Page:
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COVID-19 conversations: Herd immunity versus vaccination

It has been 20 weeks since the World Health Organization declared the COVID-19 outbreak a pandemic on March 11, 2020. People have been getting a bit stir-crazy with the social distancing, but as restrictions are slowly lifted state by state, we see the side effects of being away from friends and family. The summer holidays including Memorial Day and the 4th of July brought huge crowds together despite the efforts of public officials to keep gatherings to a minimum and to encourage social distancing. I chose to spend the weekend with my family at a cabin by a lake and tried to keep a good distance away from society in general and just enjoyed family company. As I prepared breakfast one day, I listened to the news and heard reporting about Sweden’s Herd Immunity approach to the pandemic. I thought it was rather interesting that one of the most progressive European countries would go this route rather than “quarantining” like most of its surrounding neighbors. The news showed videos of Swedes walking, sometimes shoulder to shoulder, through the streets, gathering outside sitting on the green grass in a park, and dining at outdoor cafes, seated closely together. Is this the right way to respond to a pandemic? 

Sweden’s approach is based on the theory that the people will build what is called “herd immunity,” which is “an epidemiological concept that describes the state where a population is sufficiently immune to a disease—either through vaccination or natural immunity—that the infection will not spread within the group.” With efforts to develop a COVID-19 vaccine still in the testing stages, let’s try to simplify and imagine what the body must go through before it can build immunity to a disease. Our immune system is a legion of billions of cells that have specific functions that help against attacks of harmful microbes. Your body is bombarded with these microbes every day, but because your immune system handles it, you don’t even notice. If your body is overpowered by these microbes, however, and an infection develops, your immune system gets into high gear! Dendritic cells collect information on the attacking foes and then activate the body’s weapons factories, namely the antibodies. Antibodies are like targeted missiles made specifically to engage the infection-causing microbes. This process can take several days, giving the infection time to do a lot of damage. Because your body is under constant attack from disease, your body has developed a way to get stronger with every encounter over time. If your immune system takes on an infection that is strong enough to trigger your antibodies again, the body creates what we call memory cells. These memory cells can remain dormant in your body for years but can be reawakened as soon as the same microbe causes another infection. The memory cells act as a commander coordinating counter attacks and ordering the production and release of antibodies against the infection. This process occurs much faster during the second infection than the first infection. You may not even feel sick and your body may build immunity to that disease forever. Zebra500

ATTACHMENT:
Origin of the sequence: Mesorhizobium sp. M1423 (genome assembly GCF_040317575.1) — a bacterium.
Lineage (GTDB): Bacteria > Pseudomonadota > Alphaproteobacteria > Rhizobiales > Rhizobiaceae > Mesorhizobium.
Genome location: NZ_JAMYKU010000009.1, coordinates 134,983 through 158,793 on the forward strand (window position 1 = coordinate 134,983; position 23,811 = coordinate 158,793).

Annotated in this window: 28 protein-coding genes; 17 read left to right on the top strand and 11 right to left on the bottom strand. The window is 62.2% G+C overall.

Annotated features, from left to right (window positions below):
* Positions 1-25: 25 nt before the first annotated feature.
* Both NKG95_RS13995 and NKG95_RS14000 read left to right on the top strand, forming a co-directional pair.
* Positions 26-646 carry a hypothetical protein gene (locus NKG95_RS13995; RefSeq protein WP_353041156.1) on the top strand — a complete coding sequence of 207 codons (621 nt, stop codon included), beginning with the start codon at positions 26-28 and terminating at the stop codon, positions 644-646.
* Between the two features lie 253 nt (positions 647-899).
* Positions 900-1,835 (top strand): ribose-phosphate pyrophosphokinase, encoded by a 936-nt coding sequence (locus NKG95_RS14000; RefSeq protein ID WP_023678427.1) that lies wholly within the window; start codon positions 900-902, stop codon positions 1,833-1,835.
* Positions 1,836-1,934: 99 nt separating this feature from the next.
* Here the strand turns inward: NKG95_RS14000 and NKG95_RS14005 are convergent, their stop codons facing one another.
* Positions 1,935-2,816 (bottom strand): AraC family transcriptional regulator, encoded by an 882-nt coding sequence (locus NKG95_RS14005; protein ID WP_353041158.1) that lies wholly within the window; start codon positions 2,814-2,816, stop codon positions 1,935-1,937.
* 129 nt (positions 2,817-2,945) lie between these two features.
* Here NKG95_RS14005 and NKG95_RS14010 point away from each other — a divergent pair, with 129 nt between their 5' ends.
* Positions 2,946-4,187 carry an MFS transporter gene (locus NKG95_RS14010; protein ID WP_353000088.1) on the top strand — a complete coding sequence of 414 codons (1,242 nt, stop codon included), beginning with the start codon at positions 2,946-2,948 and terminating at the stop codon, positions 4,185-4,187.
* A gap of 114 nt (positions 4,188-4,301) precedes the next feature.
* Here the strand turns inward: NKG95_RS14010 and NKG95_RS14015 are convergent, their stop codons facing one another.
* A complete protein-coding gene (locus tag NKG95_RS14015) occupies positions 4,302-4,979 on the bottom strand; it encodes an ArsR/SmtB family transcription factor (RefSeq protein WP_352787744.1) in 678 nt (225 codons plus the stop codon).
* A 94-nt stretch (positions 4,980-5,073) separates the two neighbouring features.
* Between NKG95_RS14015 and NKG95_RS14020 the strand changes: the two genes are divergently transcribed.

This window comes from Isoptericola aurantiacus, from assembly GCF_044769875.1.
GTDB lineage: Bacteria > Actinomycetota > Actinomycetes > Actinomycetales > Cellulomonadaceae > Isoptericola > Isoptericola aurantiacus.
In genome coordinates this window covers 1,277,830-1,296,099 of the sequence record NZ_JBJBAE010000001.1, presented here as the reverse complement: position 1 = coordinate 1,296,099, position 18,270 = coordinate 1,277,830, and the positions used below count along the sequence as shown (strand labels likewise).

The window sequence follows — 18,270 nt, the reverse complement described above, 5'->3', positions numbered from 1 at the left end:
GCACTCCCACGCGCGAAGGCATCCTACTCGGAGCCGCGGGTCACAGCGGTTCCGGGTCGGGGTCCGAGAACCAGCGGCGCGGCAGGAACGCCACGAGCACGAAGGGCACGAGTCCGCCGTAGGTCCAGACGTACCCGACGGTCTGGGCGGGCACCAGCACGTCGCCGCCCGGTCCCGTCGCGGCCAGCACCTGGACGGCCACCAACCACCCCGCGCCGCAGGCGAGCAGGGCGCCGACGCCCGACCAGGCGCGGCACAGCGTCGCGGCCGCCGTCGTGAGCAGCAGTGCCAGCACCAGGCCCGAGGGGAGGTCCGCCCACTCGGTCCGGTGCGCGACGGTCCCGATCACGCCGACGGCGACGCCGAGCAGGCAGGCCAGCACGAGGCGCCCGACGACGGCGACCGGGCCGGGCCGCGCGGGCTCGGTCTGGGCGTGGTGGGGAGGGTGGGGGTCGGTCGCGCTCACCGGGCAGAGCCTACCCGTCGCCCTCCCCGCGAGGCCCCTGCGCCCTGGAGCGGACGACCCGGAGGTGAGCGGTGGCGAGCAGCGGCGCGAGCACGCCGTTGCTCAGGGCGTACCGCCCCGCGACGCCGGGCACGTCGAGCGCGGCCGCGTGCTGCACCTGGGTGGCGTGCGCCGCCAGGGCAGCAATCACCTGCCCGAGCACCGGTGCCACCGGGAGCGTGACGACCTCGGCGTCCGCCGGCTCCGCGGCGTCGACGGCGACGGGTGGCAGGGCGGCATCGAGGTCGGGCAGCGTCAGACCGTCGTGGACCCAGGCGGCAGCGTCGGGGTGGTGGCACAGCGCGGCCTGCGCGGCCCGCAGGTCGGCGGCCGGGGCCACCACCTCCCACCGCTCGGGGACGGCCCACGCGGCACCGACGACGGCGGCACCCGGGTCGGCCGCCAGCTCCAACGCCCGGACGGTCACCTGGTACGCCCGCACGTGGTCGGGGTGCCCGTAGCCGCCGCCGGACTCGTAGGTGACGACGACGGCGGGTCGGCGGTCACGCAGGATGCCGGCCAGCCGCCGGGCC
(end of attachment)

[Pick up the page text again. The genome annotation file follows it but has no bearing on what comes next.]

But who really wants to get sick with the measles, mumps, rubella, or chickenpox to develop this immunity? This is where vaccines come into play. Like the actual disease-causing microbes, vaccines stimulate the production of antibodies, but vaccines are considered less dangerous. Vaccines are often made from weakened, killed or ripped apart forms of the microbe. This makes it easier for the immune system to defeat the microbes and create more memory cells to prevent a more serious live infection.

The proportion of a population required to be immune in order to have herd immunity is estimated according to the contagiousness of the infectious disease, which is in turn indicated by the basic reproduction number R0, pronounced “R naught.” COVID-19 has an R0 of roughly 3, which means that every person who is infected will pass the disease on to 3 people. The higher the R0 (indicating how contagious the disease is), the higher the proportion of population that would need to be immune to achieve herd immunity. For example, mumps has an R0 of 10-12, so 95 percent of the population would need to be immune to achieve herd immunity for mumps—usually accomplished by large-scale vaccination. For the population to develop herd immunity to COVID-19, 70 percent of the U.S. population must be immune. Since there isn’t a vaccine yet for COVID-19, the only way we can get to herd immunity is through “natural” infection. The U.S. population is estimated at over 330 million, which means 231 million infected people are needed to achieve herd immunity. 10 percent of COVID-19 infections require hospitalization and the current fatality rate is 0.5 to 1 percent. You can see the health outcome for the country would be disastrous!

Herd immunity may not be the right solution at this time. Stay safe and stay responsible!

The post COVID-19 conversations: Herd immunity versus vaccination appeared first on 3M Inside Angle.


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  • Last modified on Wednesday, 22 July 2020 10:34
Precious Porter

Precious Faith Porter, RN, BSN has been a member of the 3M HDD team since 2012. In her 16 years of nursing, Precious has worked in pediatrics and inpatient care, at settings ranging from hospital, family practice clinic, school and juvenile detention facility to home health, and also as a complaints/quality analyst at a large medical supply company. She is involved in managing and mapping customer healthcare data using standard terminologies in multiple projects dealing with pharmaceuticals, radiology, laboratory and clinical data.